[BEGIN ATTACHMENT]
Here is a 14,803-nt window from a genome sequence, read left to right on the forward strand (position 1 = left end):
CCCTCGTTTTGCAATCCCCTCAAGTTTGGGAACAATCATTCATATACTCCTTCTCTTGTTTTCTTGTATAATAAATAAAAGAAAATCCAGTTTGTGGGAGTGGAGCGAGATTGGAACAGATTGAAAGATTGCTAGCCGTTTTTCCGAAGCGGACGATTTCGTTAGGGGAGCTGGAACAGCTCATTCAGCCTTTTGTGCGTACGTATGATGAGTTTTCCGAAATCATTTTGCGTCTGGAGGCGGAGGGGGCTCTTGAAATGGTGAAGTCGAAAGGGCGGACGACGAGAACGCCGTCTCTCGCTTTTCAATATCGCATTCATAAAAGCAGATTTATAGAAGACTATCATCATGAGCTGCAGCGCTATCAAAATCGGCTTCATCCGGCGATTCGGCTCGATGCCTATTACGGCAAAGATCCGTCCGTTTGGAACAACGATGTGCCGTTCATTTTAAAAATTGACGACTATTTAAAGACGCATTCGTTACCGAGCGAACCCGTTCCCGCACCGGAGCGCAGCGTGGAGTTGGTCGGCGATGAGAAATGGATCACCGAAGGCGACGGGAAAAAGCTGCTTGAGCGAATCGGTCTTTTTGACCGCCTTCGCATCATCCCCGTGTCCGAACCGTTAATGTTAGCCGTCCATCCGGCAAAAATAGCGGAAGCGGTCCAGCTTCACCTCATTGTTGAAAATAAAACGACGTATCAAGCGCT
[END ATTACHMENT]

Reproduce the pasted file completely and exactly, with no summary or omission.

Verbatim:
Here is a 14,803-nt window from a genome sequence, read left to right on the forward strand (position 1 = left end):
CCCTCGTTTTGCAATCCCCTCAAGTTTGGGAACAATCATTCATATACTCCTTCTCTTGTTTTCTTGTATAATAAATAAAAGAAAATCCAGTTTGTGGGAGTGGAGCGAGATTGGAACAGATTGAAAGATTGCTAGCCGTTTTTCCGAAGCGGACGATTTCGTTAGGGGAGCTGGAACAGCTCATTCAGCCTTTTGTGCGTACGTATGATGAGTTTTCCGAAATCATTTTGCGTCTGGAGGCGGAGGGGGCTCTTGAAATGGTGAAGTCGAAAGGGCGGACGACGAGAACGCCGTCTCTCGCTTTTCAATATCGCATTCATAAAAGCAGATTTATAGAAGACTATCATCATGAGCTGCAGCGCTATCAAAATCGGCTTCATCCGGCGATTCGGCTCGATGCCTATTACGGCAAAGATCCGTCCGTTTGGAACAACGATGTGCCGTTCATTTTAAAAATTGACGACTATTTAAAGACGCATTCGTTACCGAGCGAACCCGTTCCCGCACCGGAGCGCAGCGTGGAGTTGGTCGGCGATGAGAAATGGATCACCGAAGGCGACGGGAAAAAGCTGCTTGAGCGAATCGGTCTTTTTGACCGCCTTCGCATCATCCCCGTGTCCGAACCGTTAATGTTAGCCGTCCATCCGGCAAAAATAGCGGAAGCGGTCCAGCTTCACCTCATTGTTGAAAATAAAACGACGTATCAAGCGCT